Filmed in the Clare Valley, Gladstone and the Flinders Ranges in South Australia, this prison movie was inspired by the true life prison riot at Bathurst Jail in 1974 and its subsequent Royal Commission into New South Wales Prisons.
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Politically driven film with few positive elements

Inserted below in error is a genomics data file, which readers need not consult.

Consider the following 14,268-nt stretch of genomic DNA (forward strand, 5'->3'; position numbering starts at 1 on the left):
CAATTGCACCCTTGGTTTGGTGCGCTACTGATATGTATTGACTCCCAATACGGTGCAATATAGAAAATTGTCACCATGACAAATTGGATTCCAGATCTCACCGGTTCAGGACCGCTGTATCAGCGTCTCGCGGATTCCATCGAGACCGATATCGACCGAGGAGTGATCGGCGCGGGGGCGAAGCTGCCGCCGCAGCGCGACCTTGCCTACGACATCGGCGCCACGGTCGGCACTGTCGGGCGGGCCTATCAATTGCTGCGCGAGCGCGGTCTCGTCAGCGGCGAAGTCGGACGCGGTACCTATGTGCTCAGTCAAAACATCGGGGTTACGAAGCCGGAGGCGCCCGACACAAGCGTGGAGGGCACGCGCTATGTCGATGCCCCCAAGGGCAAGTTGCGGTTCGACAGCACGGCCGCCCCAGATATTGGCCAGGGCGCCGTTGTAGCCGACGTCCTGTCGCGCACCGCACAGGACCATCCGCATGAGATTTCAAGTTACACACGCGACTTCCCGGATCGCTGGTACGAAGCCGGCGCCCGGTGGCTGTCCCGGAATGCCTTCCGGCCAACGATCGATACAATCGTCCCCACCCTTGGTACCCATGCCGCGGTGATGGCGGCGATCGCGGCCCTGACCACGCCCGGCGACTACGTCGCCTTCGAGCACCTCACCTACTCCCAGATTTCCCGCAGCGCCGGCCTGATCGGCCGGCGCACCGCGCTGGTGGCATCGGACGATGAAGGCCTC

If you're the sort of person who enjoys being depressed, The Chant of Jimmie Blacksmith is the film for you. A short summary of the film is as follows. Young half aboriginal/half white boy is raised by a white Christian family. As he goes off to find a job, he discovers that every white person in the world is actually a racist. He tries to get over this fact by trying to lose his 'black soul', and become more like a white man. He is constantly cheated and laughed at by his white employers. Of course there is only one thing a decent person can possibly do when faced with this. He goes and chops up a couple of women and young girls with an axe. Sound fun so far? Well it gets better anyway, but I won't give away the whole plot in case you actually want to watch the movie. Of course one might say, but isn't the message important? Well, no. It is true that Aborigines were generally considered inferior at the time, and that there was some racism going on. But this film ruthlessly exaggerates it to prove a point, which appears to be that white society is a corrupter of black people. Leaving aside the negative storyline and the political point-scoring, however, the acting is fairly decent, and score is alright too. Apart from that, don't bother watching this.
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